The party was left with just eight MPs in parliament after five years in coalition with the Conservatives. But the slogan "Lib Dem Fightback" will be splashed around the conference venue as the party seeks to win over new voters in the centre ground. Britain's lack of affordable housing will dominate proceedings next week, with the party attacking the government over a "lack of courage" in building new homes.
Farron cast doubt on the motives of all Labour's new members. "The Corbyn situation is a phenomenon and it's not something people should dismiss out of hand," he said. "But I think the Labour party's big increase in membership over the last few months comes from various places.
"I bumped into people on the refugee march who are basically Socialist Workers, who are no friends of the Labour party, and we all know Tory party members who joined the party to vote for Corbyn.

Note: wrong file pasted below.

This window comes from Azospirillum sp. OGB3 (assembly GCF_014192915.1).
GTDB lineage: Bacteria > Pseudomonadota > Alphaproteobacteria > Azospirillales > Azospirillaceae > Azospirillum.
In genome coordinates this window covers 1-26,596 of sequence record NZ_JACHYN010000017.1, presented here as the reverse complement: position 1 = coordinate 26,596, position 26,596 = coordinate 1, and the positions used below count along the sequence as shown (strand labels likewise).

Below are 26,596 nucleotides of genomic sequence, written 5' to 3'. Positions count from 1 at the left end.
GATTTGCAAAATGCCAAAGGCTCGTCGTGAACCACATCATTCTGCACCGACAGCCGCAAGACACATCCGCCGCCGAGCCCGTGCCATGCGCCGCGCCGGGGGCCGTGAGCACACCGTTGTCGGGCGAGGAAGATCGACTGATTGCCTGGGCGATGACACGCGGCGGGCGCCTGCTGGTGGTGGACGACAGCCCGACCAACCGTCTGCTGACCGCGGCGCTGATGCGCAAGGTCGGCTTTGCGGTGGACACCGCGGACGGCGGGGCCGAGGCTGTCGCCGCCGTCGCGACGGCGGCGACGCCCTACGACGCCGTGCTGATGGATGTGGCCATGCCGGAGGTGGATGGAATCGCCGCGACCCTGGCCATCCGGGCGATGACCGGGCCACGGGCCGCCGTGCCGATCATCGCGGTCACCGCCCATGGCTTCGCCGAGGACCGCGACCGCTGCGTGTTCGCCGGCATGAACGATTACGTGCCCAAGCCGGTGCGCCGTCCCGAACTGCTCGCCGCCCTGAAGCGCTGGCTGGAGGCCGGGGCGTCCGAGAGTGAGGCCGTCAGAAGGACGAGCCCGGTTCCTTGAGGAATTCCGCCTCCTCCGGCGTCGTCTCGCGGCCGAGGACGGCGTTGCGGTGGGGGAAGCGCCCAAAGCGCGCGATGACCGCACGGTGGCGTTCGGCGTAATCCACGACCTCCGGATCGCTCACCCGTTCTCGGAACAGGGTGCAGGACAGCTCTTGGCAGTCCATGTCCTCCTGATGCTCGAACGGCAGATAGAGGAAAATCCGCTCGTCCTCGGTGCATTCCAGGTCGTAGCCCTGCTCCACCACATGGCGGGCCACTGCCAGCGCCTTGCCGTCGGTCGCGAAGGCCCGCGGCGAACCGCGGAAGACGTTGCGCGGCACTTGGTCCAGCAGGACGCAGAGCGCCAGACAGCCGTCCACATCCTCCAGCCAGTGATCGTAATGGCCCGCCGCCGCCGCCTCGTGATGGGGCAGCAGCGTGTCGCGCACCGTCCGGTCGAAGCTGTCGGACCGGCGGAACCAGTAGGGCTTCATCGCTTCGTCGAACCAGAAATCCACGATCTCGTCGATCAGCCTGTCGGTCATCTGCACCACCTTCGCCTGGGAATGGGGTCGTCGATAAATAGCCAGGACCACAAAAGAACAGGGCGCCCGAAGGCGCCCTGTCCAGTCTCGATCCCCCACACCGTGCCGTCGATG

"Our membership increase – which has been also very significant and in many ways all the more surprising given what happened on 7 May – what's wonderful about it is these are the most enthusiastic people you can imagine. They don't think everything we did in government was right but that we did right by the country in going into government."
Farron said he didn't know Corbyn well but remembers voting with him against the former Labour government when the Lib Dems were in opposition. "I occasionally expressed the briefest words of sympathy to him when he was being shouted at by his whips," he said.
One of these whips, back in 2004-05, was Tom Watson – now deputy leader of Labour. "I certainly have an impression of Tom Watson as a whip, stood on the opposition lobby door, menacing any Labour rebel who might think to go through it," Farron said.